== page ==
Jasmine COLON, an Infant, by Her Father and Natural Guardian, Jimmy Colon, et al., Plaintiffs-Respondents, v. The NEW YORK CITY HOUSING AUTHORITY, Defendant-Appellant.
Judgment, Supreme Court, Bronx County (George Friedman, J., and a jury), entered February 18, 1997, apportioning fault 100% against defendant, and awarding plaintiff $100,000 for past pain and suffering and $200,000 for future pain and suffering, unanimously modified, on the facts, to vacate the apportionment of fault and the award of damages and direct a new trial on those issues, and otherwise affirmed, without costs or disbursements, unless plaintiffs stipulate, within 20 days after service upon their attorney of a copy of this order, to apportion fault 30% against plaintiffs and 70% against defendant and to reduce the awards for past and future pain and suffering to the principal amounts of $70,000 and $130,000 respectively, and to entry of an amended judgment in accordance therewith. Appeal from order, same court and Justice, entered on or about December 9, 1996, which denied defendant's motion to set aside the verdict, unanimously dismissed, without costs.
Plaintiff teenager suffered a serious laceration to her thigh when, in the course of running through an unlit parking lot and admittedly not paying attention to her surroundings, she fell against metal protruding from an abandoned car, which vehicle she had previously observed. In these circumstances, the jury's apportionment of fault cannot be sustained under any fair interpretation of the evidence (see, Schildkraut v. Eagle Lines, 126 A.D.2d 480, 511 N.Y.S.2d 13, lv. denied 70 N.Y.2d 605, 519 N.Y.S.2d 1028, 513 N.E.2d 1308), and we modify accordingly. Moreover, the awards for past and future pain and suffering deviate materially from what is reasonable compensation under the circumstances (CPLR 5501[c]; cf., Seidner v. Unger, 245 A.D.2d 362, 667 N.Y.S.2d 384; Abdulai v. Roy, 232 A.D.2d 229, 647 N.Y.S.2d 778), and we accordingly modify in this respect as well.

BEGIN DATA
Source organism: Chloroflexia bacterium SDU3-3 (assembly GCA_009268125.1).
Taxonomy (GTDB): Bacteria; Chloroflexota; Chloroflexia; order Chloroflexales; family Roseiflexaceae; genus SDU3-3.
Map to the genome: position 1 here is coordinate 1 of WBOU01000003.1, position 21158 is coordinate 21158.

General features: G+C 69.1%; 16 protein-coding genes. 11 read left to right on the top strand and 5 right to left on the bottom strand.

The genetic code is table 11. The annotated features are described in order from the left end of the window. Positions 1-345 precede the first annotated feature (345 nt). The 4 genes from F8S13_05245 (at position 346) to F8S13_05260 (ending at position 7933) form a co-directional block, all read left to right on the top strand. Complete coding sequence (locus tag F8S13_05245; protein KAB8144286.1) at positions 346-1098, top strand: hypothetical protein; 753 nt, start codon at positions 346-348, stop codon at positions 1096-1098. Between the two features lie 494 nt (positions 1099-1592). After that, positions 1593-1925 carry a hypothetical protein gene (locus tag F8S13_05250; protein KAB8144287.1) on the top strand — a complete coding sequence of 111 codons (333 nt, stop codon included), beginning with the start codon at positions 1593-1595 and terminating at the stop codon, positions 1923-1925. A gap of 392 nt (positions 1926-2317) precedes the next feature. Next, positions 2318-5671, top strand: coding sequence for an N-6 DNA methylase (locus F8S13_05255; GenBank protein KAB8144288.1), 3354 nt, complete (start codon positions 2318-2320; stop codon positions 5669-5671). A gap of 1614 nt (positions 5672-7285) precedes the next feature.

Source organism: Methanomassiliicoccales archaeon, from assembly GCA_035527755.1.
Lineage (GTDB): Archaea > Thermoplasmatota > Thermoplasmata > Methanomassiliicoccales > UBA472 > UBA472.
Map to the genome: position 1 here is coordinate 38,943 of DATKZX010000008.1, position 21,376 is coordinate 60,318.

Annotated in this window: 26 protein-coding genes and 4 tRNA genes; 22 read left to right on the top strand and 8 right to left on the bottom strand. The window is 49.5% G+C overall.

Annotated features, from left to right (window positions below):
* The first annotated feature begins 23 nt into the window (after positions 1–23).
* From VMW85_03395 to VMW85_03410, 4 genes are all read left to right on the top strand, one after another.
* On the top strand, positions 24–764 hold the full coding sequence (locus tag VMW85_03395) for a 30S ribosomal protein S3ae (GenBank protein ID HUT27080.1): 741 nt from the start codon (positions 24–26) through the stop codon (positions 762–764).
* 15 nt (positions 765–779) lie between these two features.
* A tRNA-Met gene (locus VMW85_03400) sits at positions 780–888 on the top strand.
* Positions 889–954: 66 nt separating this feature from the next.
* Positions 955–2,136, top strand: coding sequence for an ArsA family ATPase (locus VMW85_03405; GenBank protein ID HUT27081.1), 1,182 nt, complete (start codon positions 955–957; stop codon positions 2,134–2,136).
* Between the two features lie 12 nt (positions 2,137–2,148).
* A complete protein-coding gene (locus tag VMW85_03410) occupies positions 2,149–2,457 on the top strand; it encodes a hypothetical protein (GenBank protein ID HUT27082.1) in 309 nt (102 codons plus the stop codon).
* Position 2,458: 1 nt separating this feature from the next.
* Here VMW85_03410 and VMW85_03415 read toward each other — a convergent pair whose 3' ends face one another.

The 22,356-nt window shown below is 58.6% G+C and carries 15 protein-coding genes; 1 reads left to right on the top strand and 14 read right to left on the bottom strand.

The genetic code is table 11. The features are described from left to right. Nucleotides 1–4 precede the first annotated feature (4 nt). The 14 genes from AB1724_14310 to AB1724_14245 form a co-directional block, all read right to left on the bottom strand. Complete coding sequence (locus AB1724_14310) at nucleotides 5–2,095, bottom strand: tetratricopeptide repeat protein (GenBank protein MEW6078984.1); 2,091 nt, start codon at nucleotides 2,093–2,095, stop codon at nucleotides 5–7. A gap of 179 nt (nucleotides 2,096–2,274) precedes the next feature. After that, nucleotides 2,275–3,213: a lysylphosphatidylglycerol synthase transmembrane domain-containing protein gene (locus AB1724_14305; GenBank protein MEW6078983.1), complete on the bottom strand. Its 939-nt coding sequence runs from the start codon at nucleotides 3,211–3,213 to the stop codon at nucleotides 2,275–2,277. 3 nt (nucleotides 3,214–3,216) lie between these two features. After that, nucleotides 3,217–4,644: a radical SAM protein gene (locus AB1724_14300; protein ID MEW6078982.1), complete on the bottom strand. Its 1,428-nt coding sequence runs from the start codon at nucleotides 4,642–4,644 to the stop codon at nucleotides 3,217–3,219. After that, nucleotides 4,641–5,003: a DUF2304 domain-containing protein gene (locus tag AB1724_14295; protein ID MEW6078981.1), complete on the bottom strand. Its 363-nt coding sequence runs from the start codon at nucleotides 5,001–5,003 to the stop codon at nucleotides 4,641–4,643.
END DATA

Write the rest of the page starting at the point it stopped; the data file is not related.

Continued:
The photographs depicting the infant plaintiff's injury were not unduly inflammatory, and were properly admitted to help the jury evaluate the medical testimony and assess plaintiff's pain and suffering (see, Axelrod v. Rosenbaum, 205 A.D.2d 722, 613 N.Y.S.2d 707). Nor did plaintiffs' failure to produce two specific photographs prior to trial warrant the preclusion of those photographs at trial, despite defendant's pretrial demand for photographic evidence, where there is no indication that such failure was willful and defendant failed to show any resulting prejudice. The complained-of cross-examination of a defense witness was appropriately sustained because, read in context, it elicited testimony for the proper purpose of impeachment, not the improper purpose of providing a lay witness's opinion on an issue to be decided by the jury.